Friday, June 5, 2015

Lucky Strike by Bobbie Pyron, 2015

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A rich, southern voice tells the unforgettable story of two vulnerable outsiders, the lightning strike that turns their world upside down and the true meaning of lucky.Nate Harlow has never had a lucky day in his life. He's never won a prize, he's never been picked first, he's never even won a coin toss. His best friend, Genesis Beam (aka Gen), believes in science and logic, and she doesn't think for one second that there's such a thing as luck, good or bad. But only an extremely unlucky person could be struck by lightning on his birthday... and that person is Nate Harlow. By some miracle, though, Nate survives, and the strike seems to have changed his luck. Suddenly, Nate's grandpa is the busiest fisherman in their small, beachside town. And Nate finds himself the center of attention, the most popular kid at school, the one who hits a game-winning home run! This lucky streak can't last forever, though, and as a hurricane draws close to the shores of Paradise Beach, Nate and Gen may need more than just good luck to save their friendship and their town: They need a miracle. (272 pages)

I'm beginning to feel old. Yes, old. And don't laugh at me, okay? Sixteen-year-olds are allowed to feel the effects of growing up just as much as adults - in fact, we go through more changes in a shorter amount of time than you do! So when I read a Middle Grade book, one that is targeted to an age group that I was a part of only four years ago, I get a bit nostalgic. I get nostalgic for the days when I was easily wowed, when plots never felt reused or simplistic or - perish  the thought! - boring. Now that I'm older, and have read so many books, I am much more particular about the books that I read. My eyes aren't the fresh eyes of a book-loving seventh grader; they're the critical eyes of a well-read soon-to-be Senior in high school. Yes, I realize I'm exagerrating. But I'm in a reading slump right now, so this is how it feels. In a few weeks I'll be bright-eyes again, but right now the world is a well-trodden place where there is nothing new to bring to the table.

I'm sad Lucky Strike didn't bring me out of my slump, but I just didn't like the characters enough to enjoy it very much. Nate didn't really win me, and I especially didn't care much for the way he treated Gen. He's such a fair-weather friend that as soon as he gets struck by lightning, he hoofs it over to the popular kids' side. Haha, he's a "fair-weather friend" who leaves after he gets "struck by lightning!" I don't know why, but I think that's hilarious. Puns aside, though, Nate was rather an anomaly. Descriptions of Nate and Gen's past together depicted him as this great friend who stuck by Gen through thick and thin. Then we're supposed to believe that he ditches her in a really cruel way (by standing her up, barely apologizing, and then calling her a weirdo in front of all of their classmates). Then at the end - well, I won't spoil it for you, but I bet you can guess. Nate's supposed to be this nice kid who went a little popularity crazy when his luck changed, but I just don't buy it. I wish I did, though.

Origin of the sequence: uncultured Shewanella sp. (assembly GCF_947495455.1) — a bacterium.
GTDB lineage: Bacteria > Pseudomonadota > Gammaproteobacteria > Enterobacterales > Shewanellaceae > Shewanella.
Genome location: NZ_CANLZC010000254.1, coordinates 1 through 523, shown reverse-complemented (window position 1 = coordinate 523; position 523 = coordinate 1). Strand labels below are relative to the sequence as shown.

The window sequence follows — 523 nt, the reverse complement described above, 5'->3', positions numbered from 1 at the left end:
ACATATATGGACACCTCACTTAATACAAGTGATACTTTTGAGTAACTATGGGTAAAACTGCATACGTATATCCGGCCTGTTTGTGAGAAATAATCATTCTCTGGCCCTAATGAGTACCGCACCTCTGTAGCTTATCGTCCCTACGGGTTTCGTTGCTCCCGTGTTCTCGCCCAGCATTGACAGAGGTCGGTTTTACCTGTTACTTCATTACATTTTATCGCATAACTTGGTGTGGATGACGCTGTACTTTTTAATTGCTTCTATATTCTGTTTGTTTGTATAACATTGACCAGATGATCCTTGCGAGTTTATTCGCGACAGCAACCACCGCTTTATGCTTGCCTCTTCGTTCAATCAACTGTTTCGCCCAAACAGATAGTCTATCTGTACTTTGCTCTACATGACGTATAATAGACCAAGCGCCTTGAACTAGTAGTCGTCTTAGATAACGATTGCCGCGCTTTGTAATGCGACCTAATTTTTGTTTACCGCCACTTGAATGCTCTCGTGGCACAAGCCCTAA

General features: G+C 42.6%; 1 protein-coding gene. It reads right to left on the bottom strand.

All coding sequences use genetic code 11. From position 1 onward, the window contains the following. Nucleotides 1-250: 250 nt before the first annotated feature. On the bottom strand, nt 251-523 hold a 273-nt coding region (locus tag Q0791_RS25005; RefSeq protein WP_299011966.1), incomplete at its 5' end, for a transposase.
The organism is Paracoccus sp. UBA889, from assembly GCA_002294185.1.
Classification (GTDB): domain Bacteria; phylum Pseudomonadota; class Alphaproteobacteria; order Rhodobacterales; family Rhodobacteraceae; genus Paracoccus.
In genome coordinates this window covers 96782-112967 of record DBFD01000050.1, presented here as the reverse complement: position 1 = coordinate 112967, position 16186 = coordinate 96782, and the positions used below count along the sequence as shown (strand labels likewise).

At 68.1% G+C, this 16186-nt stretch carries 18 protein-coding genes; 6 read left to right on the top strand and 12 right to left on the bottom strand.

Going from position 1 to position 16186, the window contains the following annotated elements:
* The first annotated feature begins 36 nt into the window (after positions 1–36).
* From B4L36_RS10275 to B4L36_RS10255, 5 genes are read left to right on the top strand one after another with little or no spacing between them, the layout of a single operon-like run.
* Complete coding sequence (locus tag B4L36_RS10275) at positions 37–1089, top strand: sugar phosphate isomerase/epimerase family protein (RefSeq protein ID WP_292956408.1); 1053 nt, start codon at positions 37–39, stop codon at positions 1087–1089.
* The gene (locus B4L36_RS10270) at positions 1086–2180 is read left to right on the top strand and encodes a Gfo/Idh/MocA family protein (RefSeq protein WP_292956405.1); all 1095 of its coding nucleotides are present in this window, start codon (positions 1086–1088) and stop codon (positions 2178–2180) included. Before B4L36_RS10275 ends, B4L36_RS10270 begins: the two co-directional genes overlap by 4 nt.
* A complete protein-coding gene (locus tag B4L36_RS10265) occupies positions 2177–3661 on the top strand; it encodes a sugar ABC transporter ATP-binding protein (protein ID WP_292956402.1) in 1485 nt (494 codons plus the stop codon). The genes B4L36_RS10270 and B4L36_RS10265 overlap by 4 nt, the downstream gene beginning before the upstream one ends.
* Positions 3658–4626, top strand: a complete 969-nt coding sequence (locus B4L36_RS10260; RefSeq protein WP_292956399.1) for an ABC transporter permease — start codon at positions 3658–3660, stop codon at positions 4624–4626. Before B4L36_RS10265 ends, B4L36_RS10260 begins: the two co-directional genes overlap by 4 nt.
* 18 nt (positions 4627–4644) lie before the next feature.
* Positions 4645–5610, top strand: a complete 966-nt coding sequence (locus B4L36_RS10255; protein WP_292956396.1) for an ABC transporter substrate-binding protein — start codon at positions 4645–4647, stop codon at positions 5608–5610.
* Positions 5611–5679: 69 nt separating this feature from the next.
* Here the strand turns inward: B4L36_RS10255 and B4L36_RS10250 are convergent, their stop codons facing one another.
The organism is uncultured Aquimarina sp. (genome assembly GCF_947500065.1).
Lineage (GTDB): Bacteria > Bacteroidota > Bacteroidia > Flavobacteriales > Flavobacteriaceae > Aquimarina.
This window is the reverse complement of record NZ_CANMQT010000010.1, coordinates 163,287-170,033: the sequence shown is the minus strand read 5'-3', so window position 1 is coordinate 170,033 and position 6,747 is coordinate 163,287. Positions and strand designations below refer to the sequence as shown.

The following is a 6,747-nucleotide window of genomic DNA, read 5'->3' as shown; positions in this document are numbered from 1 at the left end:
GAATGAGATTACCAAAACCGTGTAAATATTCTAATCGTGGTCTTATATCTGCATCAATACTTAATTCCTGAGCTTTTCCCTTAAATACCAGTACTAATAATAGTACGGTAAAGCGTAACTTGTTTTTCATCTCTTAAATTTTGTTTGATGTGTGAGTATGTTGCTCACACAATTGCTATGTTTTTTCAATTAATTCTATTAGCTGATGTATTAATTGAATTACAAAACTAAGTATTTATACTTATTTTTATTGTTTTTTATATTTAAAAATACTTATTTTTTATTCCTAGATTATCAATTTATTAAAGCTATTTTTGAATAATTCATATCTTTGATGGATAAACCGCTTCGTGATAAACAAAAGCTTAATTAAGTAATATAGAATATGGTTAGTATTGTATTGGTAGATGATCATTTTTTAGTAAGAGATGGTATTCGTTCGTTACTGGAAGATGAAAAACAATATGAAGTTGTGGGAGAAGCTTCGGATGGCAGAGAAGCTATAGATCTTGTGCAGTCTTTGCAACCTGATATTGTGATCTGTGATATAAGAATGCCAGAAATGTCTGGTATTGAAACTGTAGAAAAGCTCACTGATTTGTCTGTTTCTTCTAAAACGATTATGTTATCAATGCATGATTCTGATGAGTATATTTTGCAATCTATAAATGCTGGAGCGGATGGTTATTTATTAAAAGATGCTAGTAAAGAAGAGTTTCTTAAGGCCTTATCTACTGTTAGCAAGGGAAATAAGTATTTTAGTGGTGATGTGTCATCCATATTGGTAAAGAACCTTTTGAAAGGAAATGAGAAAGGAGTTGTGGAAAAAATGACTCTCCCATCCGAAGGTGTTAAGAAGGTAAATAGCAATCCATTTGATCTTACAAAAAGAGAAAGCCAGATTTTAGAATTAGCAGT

As for Gen, I didn't really love her either. I mean, I liked her more than Nate and I felt bad for her when he was mistreating her. But I'm so sick of the "socially disconnected" depiction of smart people that I didn't really like her as much as I could have. How come the smart person always has to be the weirdo? As a smart-ish person myself, I know this isn't always the case - when you're born, God doesn't decide between giving you scholastic or social aptitude. Being able to process large numbers in your head (definitely not a gift God has given me) does not require you to spit them out like a calculator in the middle of conversations. Caring about turtle eggs on the beach does not mean you sit on the beach 24/7 and forgo having fun with people your own age (and species).

The plot idea is a fun one, and has a lot of potential. Byron focuses on the reactions to Nate's new luck: I already discussed Nate's less-than-ideal reaction, but the far more interesting aspect of the story is everyone else's reaction. Any time one person seems to have an advantage in this world, we seem to break into two groups: the beggers and the haters. The beggars are the people who swarm Nate, asking him to do things for them or play on their team or come ride in their fishing boat. They want some of Nate's luck to rub off on them, so they scurry to stay on his good side. Everone else despises Nate for being so successful. When he and his grandfather have a run of fabulous luck, the other men of the village become bitter that Nate's grandfather is getting everything. They become bitter, behaving meanly to both Nate and his grandfather, because they are swept away in the feeling that an injustice is being done them.

Honestly, the more I think about it the less I liked Lucky Strike. There's nothing so wrong with it that I would consciously refuse to recommend it, but there's also nothing so positive about it that I would go out of my way to suggest it to others. I may hand it off to my middle grade-aged brother if he seems interested, but I won't push it onto him. And who knows, he may like it much more than I did.

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